UVU’s campus is gearing up for a vibrant celebration of Dia de los Muertos, spearheaded by the Latino Initiative in collaboration with “Roots of Knowledge” and various other UVU departments, colleges and schools. This expansive celebration, honoring the Latino holiday, will run from Oct. 31 to Nov. 6.
Originating in Mexico, Dia de los Muertos, or Day of the Dead, is a tradition embraced by nations worldwide. It’s a time to remember and reflect on ancestors, marked by the creation of an “ofrenda,” an altar dedicated to one’s forebears. Traditional elements of the ofrenda include photos of loved ones, candles, food and decorative, painted skulls.
Over a dozen departments across campus are constructing ofrendas, each themed to represent their respective department’s focus. For instance, the Women’s Success Center will pay homage to influential women in people’s lives. Contributions of pictures or tokens to these ofrendas are encouraged, creating a diverse and enriching experience for all. Exploration of each of the ofrendas around campus is also strongly encouraged.
Elizabeth Nield, the Program Director of the Latino Initiative, explained the importance of the ofrendas in honoring one’s ancestors. “You make them alive,” she stated, “That’s the purpose of remembering someone who sacrificed so much for their family.”
Jeanelle Carden, a coordinator with Multicultural Student Services, built on that by expressing, “Our success is because of what our ancestors have done for us.” She went on to explain that the ofrendas act as a way “to say thank you so much for everything they’ve done.”
The official celebration will be preceded on Oct. 31 with an educational event in the Bingham Gallery from 2 to 4 p.m. Attendees will have the opportunity to learn about the rich culture surrounding the holiday and conduct research on their ancestors to participate in the celebration.
On Nov. 1, from 5:45 to 8 p.m., Dia de Los Muertos officially commences at the Bingham Gallery. The event kicks off in front of the Fulton Library quad with a Mariachi band performance, followed by a procession of participants carrying pictures of their loved ones and candles (battery operated) to the ofrenda located inside of the Bingham Gallery. Participants can put their candle and picture of their ancestor on the ofrenda created by local artist Mika Rane. Fernando Gomez, the founder of the Museum of Mormon Mexican History, will discuss the importance of the celebration in honoring the lives of those who have passed.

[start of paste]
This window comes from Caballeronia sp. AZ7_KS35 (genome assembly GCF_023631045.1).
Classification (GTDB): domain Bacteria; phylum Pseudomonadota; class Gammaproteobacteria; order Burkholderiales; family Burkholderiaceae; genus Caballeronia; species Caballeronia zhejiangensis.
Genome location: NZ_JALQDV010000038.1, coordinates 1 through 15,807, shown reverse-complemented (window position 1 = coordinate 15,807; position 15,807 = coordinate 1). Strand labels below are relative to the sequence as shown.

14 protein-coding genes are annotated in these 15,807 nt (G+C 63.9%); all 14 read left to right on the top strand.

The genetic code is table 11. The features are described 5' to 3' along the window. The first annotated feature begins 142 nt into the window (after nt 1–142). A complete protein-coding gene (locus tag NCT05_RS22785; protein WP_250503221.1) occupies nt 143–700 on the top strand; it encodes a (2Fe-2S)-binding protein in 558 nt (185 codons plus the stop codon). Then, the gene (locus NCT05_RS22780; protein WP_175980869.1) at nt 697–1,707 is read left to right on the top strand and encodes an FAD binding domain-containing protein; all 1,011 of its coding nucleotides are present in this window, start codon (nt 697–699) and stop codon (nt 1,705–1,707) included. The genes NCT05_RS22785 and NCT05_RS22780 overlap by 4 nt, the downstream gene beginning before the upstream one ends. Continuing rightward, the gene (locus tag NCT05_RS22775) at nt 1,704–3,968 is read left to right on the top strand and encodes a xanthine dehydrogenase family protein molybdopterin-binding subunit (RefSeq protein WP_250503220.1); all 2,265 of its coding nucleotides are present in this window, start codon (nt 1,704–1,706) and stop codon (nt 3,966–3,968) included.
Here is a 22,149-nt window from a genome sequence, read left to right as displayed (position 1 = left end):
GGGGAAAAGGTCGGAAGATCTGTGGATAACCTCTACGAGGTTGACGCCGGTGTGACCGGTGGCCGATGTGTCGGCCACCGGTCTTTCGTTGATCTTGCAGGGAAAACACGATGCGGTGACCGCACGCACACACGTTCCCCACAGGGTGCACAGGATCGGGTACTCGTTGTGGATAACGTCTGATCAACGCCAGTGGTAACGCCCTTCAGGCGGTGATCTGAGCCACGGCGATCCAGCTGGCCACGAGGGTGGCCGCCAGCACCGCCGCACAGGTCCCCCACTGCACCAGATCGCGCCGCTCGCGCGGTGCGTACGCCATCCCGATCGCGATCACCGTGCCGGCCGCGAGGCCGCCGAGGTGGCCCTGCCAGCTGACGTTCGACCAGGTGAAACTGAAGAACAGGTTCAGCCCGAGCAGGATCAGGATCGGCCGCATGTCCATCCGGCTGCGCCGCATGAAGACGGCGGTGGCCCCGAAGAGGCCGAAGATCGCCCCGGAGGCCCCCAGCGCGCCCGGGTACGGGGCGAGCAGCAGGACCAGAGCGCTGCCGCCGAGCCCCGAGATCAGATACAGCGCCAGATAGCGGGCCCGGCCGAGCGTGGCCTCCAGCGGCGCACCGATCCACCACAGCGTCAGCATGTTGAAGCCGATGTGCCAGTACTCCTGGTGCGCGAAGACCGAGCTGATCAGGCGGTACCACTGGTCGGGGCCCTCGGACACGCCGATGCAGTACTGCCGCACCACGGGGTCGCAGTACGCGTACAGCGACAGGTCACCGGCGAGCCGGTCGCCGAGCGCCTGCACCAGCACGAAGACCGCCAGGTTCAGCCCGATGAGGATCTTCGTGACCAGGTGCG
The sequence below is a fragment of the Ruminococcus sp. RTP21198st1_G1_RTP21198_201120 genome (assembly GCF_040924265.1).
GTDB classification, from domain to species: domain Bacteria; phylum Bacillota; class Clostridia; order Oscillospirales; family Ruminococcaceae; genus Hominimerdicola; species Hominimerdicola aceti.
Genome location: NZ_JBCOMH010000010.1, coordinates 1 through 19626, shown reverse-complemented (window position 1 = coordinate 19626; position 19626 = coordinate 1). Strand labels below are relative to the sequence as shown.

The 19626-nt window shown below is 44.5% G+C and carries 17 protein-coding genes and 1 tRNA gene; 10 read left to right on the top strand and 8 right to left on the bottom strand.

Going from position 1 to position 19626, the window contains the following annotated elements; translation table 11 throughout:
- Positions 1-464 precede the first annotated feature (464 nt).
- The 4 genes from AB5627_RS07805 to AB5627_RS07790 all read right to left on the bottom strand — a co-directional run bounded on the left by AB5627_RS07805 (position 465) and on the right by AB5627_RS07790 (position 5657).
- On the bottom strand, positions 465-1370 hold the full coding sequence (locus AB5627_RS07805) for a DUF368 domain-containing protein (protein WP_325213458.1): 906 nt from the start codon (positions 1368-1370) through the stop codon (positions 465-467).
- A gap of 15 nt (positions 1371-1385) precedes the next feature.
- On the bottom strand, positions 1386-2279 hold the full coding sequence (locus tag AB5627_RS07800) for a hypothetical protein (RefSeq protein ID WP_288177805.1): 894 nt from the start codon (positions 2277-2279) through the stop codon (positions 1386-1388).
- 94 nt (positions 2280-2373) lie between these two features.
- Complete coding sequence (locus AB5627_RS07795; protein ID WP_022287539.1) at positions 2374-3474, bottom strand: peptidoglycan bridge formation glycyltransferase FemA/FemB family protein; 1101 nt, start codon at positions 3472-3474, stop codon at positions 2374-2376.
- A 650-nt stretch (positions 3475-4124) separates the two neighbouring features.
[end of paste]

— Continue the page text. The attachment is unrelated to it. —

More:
The Bingham Gallery, which holds the beautiful stained-glass mural of “Roots of Knowledge,” is the perfect place to host this event as the mural depicts human ingenuity and advancement. Curator Kindia du Plessis expressed that, “’Roots of Knowledge’ ultimately is a message about how important it is that we remember where we come from. I feel like the message of ‘Roots of Knowledge’ and Dia de los Muertos is very aligned.”
In the days leading up to the celebration’s conclusion on Nov. 6, various activities will engage participants. On Oct. 31 from 10 a.m. to 1 p.m., the Women’s Center will host candle-making and craft activities. On Nov. 2, two activities will take place in the Multicultural Student Services room: a screening of the Disney movie “Coco” with face painting from 9 a.m. to 1 p.m., and a sugar skull painting session from 2 p.m. to 4 p.m.
The celebrations conclude on Nov. 6 from 5:30 p.m. to 6:30 p.m. with a removal of the ofrenda in the Bingham Gallery. As part of the wrap-up celebration, local artist Laura Ruiz Ortega will perform a poetry reading, and the UVU Cultural Envoy will perform.
This event is a memorable opportunity to reflect on and connect with one’s ancestry and should not be missed.